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Free Campaign Advice for John Burkhalter

Updated: Apr 13

Something caught my eye last week: namely, an unintentionally hilarious moral lecture from the John Burkhalter for Lieutenant Governor campaign. Burkhalter’s campaign teed off on an idiotic comment made by a GOP activist, Johnny Rhoda, claiming that Hillary Clinton would “probably get shot” if she campaigned in Arkansas.

Here’s Burkhalter’s statement: John Burkhalter knows Arkansans – regardless of political party- abhor violence in our politics and our communities. Those are the Arkansas values we all share.

Dangerous and violence-inciting language may work in Washington. But Mr. Rhoda’s divisive and threatening words have no place in Arkansas. Congressman Griffin may be used to these tactics but we call on him to immediately denounce the statement, and relieve Mr. Rhoda from any official role in his campaign, and issue an unequivocal apology,” said Mariah Hatta with the John Burkhalter for Lieutenant Governor campaign.

I’m glad to hear that Burkhalter is now above “dangerous and violence-inciting language. People paying attention will remember the headlines Burkhalter made just a few short months ago for some dangerous and violence-inciting actions of his own — according to past media reports of a lawsuit between him and his former business partner, Kent Vestal. From Talk Business in March: The hearing today involved an appeal of claims and counterclaims between Burkhalter and a business partner, Kent Vestal.  In the original trial,the jury ruled in Vestal’s favor on four charges totaling $178,000 in damages.  One of the charges they ruled [on] in Vestal’s favor was … “Invasion of Privacy by Intrusion into Seclusion.”  What does that mean? From the original complaint filed by Vestal…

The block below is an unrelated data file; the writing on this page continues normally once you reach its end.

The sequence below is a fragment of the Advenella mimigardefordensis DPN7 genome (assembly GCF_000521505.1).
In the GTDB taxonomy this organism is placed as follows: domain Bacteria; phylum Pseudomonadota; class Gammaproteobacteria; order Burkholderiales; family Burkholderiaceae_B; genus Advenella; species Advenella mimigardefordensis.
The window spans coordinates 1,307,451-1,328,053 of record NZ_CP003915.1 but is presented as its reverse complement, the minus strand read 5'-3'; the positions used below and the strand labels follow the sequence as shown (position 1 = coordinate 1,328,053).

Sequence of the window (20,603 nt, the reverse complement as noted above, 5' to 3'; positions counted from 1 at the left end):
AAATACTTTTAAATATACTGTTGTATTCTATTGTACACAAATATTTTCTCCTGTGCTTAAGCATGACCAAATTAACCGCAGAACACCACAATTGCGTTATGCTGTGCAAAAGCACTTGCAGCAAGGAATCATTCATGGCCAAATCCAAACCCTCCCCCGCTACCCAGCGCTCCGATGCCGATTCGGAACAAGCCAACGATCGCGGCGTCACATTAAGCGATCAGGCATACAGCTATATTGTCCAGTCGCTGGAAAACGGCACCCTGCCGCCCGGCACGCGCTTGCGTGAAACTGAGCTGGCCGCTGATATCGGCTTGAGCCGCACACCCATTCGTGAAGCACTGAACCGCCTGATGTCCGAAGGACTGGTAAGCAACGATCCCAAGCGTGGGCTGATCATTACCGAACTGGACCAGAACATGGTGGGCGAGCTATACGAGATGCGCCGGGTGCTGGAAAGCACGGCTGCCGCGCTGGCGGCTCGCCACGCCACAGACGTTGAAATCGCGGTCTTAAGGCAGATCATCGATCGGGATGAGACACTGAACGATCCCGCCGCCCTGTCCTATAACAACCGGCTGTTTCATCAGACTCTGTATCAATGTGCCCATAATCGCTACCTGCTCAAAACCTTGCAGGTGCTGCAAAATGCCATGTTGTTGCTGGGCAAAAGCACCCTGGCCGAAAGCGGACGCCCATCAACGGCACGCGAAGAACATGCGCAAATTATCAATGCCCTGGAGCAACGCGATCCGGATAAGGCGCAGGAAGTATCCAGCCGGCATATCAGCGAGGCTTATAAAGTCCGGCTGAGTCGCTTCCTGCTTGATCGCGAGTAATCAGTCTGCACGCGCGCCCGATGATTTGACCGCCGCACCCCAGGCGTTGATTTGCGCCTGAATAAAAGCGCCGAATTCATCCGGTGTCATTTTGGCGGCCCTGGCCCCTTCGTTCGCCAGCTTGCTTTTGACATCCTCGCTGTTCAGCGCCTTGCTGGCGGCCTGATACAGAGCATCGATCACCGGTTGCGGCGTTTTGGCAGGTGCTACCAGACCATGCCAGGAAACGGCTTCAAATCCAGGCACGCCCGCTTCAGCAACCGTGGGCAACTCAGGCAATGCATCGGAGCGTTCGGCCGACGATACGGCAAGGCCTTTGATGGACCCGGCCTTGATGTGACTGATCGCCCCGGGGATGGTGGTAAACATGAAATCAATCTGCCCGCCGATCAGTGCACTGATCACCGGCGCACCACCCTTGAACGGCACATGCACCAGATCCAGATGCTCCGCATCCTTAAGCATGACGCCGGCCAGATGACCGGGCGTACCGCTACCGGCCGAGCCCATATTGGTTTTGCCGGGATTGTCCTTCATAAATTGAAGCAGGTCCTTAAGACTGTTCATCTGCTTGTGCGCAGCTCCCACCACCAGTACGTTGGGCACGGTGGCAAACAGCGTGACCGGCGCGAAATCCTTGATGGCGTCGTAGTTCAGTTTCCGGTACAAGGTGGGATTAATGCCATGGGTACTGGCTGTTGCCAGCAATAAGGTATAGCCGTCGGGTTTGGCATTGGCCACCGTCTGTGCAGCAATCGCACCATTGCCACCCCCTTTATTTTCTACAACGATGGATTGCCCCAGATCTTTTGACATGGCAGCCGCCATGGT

Defendant (Burkhalter) intentionally intruded physically upon plaintiff’s solitude and seclusion when he forcefully entered plaintiff’s personal office and rummaged through, copied, and took plaintiff’s personal, family, and client documents. Defendant knew or was substantially certain that he lacked authority, permission, invitation, or consent to enter plaintiff’s personal office and rummage through, copy, and take his personal, family, and client documents. This intrusion was of a kind that would be highly offensive to a reasonable person, as the result of conduct to which a reasonable person would object.

It looks like the jury decided that Burkhalter did something like this: he arrived at Vestal’s office, accompanied by several of his associates, and ordered one of them to drill the lock off the door of Vestal’s private office. Burkhalter and his retinue then rifled through Vestal’s private business documents, opened personal mail, including personal bank and brokerage statements of Mr. Vestal and his family members, opening and reading files of Mr. Vestal’s law clients, attempting both to hack into Vestal’s computer and get into his safe. The jury awarded damages to Mr. Vestal for Mr. Burkhalter’s invasion of privacy and intrusion upon seclusion. Vestal’s suit alleged that Burkhalter and his pals even mishandled some of Vestal’s guns after they broke into his locked office:

The only time (an employee) felt uncomfortable around the guns was during the day Burkhalter broke into Vestal’s office, when Burkhalter’s entourage recklessly handled the guns. They banged them on furniture and pointed the weapons at (the employee who) was pregnant at the time.

The relevant testimony presented at trial — testimony about Burkhalter’s entourage brandishing guns, banging guns on furniture, and even pointing a gun at a pregnant employee — was uncontested. And now Burkhalter is lecturing his opponent, Griffin, about “dangerous and violence-inciting rhetoric.” It’s a crazy world we live in. Perhaps the gun-brandishing entourage that Burkhalter travels with would find this lecture convincing. You know what’s worse than “dangerous and violence-inciting language”? Actions like breaking into offices, rifling through private papers, and pointing guns at people. It is fair to point out that such actions are worse than any rhetoric: to coin a phrase, those actions are inherently dangerous and therefore could easily incite violence.

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